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Ancient sanctuaries described by Pausanias emerging from underwater in Salamis

An underwater ruin that could be the remains of a public building situated near the port of Salamis in antiquity – possibly one seen and mentioned by the traveler and geographer Pausanias in the 2nd century AD – is gradually emerging following an archaeological investigation of Ambelakia bay near the island.

A culture ministry announcement issued on Monday said that a large and robust structure constructed of stone plinths, roughly 13 metres long, is traced in the mud beneath the water.

The find is located a short distance from the more contemporary 48-metre pier, built before 1900 using ancient building materials, that stands out in the northern section of Ambelakia bay. “It is, in all likelihood, the base (with strong localised foundations in its southern section) of a public building construction,” the announcement said.

The shape of the foundations, other architectural elements and movable finds located on the site, combined with the earlier nearby find in 1882 of a marble pedestal for a statue with a dedicatory inscription, lead to the initial conclusion that the building was either a temple or stoa used in the later Roman era but possibly built earlier, in the late Classical or Hellenistic eras.

The new finds were revealed during the second phase of a underwater survey along the historically important eastern coast of the island of Salamis, taking in the Ambelakia bay, the port of the Classical-era city of Salamis controlled by Athens, which served as the main gathering place of the united Greek fleet before the Battle of Salamis in 480 B.C., as well as the region off the Kynosoura peninsula in the north of the island, where the most important Nike monuments are situated.

The geophysical survey in the Kynosoura area yielded a “large volume of high-quality digital data, whose processing is expected to shed light on the paleogeographic development of the region and the location of targets of archaeological significance,” the ministry announcement said.

The aim of the research is to trace the Classical-era coastline of the island and put together the region’s coastal paleogeography, while also revealing possible archaeological finds resting on the seabed or hidden beneath it. It is part of a three-year cooperation programme between the Underwater Antiquities Ephorate and the Institute of Underwater Archaeological Research (IENAE), led by Dr. Aggeliki Simosi and Ioannina University professor Dr. Yiannos Lolos, with the participation of the Patras University’s Laboratory of Marine Geology and Physical Oceanography.

Image result for Τρισδιάστατη αναπαράσταση του εντοπισμού ενός στόχου θαμμένου κάτω από τον πυθμένα του Όρμου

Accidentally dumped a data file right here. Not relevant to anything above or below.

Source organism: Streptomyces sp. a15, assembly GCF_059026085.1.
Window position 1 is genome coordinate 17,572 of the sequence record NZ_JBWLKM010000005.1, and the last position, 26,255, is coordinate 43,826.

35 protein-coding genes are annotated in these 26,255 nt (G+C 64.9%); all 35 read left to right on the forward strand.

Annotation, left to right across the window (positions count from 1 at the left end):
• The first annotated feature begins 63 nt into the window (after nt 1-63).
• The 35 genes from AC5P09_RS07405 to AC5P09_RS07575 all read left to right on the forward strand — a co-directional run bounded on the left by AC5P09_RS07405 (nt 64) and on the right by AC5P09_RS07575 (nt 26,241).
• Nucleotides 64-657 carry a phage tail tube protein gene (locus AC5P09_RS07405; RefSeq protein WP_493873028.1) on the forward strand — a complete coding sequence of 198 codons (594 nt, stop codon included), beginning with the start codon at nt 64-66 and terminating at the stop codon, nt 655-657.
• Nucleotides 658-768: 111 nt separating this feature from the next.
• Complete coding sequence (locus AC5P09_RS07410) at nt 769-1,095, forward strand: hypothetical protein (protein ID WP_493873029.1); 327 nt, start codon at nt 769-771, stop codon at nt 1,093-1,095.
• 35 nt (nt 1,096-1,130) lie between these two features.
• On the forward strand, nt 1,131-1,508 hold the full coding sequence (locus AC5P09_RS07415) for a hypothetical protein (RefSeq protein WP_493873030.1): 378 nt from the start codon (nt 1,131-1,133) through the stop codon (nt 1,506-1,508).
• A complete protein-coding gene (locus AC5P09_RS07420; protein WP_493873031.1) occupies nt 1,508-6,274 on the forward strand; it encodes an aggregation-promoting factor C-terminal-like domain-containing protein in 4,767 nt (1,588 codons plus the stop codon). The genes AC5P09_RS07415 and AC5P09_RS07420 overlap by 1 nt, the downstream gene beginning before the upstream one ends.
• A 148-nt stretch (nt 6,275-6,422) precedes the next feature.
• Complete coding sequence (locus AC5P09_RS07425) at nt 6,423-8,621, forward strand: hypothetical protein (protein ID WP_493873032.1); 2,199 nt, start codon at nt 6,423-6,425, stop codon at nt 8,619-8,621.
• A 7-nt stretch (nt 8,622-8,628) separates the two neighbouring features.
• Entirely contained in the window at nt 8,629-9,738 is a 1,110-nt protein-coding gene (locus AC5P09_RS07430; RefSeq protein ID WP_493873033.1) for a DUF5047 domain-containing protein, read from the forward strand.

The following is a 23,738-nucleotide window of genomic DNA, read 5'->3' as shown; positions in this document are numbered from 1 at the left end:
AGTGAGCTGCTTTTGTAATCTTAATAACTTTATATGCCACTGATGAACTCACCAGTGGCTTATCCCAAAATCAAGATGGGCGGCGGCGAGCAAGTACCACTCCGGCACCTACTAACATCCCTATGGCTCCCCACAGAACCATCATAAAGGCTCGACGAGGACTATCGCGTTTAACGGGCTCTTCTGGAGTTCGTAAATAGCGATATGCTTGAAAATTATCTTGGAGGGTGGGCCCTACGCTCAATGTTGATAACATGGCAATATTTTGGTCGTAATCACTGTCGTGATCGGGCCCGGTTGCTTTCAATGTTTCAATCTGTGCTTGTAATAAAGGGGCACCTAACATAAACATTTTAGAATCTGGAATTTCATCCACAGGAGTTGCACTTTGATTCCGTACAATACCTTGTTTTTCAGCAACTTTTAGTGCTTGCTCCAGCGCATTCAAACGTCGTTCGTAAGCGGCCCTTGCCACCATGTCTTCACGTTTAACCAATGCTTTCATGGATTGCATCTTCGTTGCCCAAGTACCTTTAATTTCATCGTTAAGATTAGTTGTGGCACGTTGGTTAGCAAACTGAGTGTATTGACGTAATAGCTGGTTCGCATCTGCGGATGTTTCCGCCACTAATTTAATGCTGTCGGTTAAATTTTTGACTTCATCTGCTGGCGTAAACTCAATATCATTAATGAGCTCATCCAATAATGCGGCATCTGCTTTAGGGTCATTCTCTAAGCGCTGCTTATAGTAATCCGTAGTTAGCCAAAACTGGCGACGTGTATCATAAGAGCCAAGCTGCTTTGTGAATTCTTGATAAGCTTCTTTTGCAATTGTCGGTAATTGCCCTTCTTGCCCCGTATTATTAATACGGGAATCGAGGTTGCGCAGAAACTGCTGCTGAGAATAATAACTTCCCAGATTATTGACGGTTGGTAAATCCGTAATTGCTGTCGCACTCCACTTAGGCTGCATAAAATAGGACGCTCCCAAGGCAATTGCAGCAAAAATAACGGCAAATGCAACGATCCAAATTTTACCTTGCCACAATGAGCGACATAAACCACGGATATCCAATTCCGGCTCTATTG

3D representation of a target buried beneath the bottom of Ormos

Image result for Τρισδιάστατη αναπαράσταση του εντοπισμού ενός στόχου θαμμένου κάτω από τον πυθμένα του Όρμου

Marble fragments of an altar (left) and statues from the Roman times, found in a big building on the north side of Ormos.

Sunken square tower on the west side of Ormos. Part of the fortification system of the port of Classic-hellinistic Salamis

A sunken part of a big public building (left) at the port of the ancient city of Salamis on the north side of Ormos.

sources: amna.gr,   Greek Culture Ministry

Pausanias’ observations about Salamis

Pausanias (c. AD 110 – c. 180) was a Greek traveler and geographer of the 2nd century AD, who lived in the time of Roman emperors Hadrian, Antoninus Pius and Marcus Aurelius. He is famous for his Description of Greece (Ἑλλάδος περιήγησις Hellados Periegesis), a lengthy work that describes ancient Greece from his first-hand observations.

He writes about Salamis:

[1.35.2] Salamis lies over against Eleusis, and stretches as far as the territory of Megara. It is said that the first to give this name to the island was Cychreus, who called it after his mother Salamis, the daughter of Asopus, and afterwards it was colonized by the Aeginetans with Telamon. Philaeus, the son of Eurysaces, the son of Ajax, is said to have handed the island over to the Athenians, having been made an Athenian by them. Many years afterwards the Athenians drove out all the Salaminians, having discovered that they had been guilty of treachery in the war with Cassander, and mainly of set purpose had surrendered to the Macedonians. They sentenced to death Aeschetades, who on this occasion had been elected general for Salamis, and they swore never to forget the treachery of the Salaminians.

[1.35.3] There are still the remains of a market-place, a temple of Ajax and his statue in ebony. Even at the present day the Athenians pay honors to Ajax himself and to Eurysaces, for there is an altar of Eurysaces also at Athens. In Salamis is shown a stone not far from the harbor, on which they say that Telamon sat when he gazed at the ship in which his children were sailing away to Aulis to take part in the joint expedition of the Greeks.

 

[…]

[1.36.1] XXXVI. But I will return to my subject. In Salamis is a sanctuary of Artemis, and also a trophy erected in honor of the victory which Themistocles the son of Neocles won for the Greeks.127 There is also a sanctuary of Cychreus. When the Athenians were fighting the Persians at sea, a serpent is said to have appeared in the fleet, and the god in an oracle told the Athenians that it was Cychreus the hero. – Book 1.30-44 Attica source: theoi.com

Read more on first phase of excavation and the Battle of Salamis in ” Underwater research reveals port of Battle of Salamis 480 BC”

Aerial picture – Ancient Ruins sunk in Ambelakia Bay.

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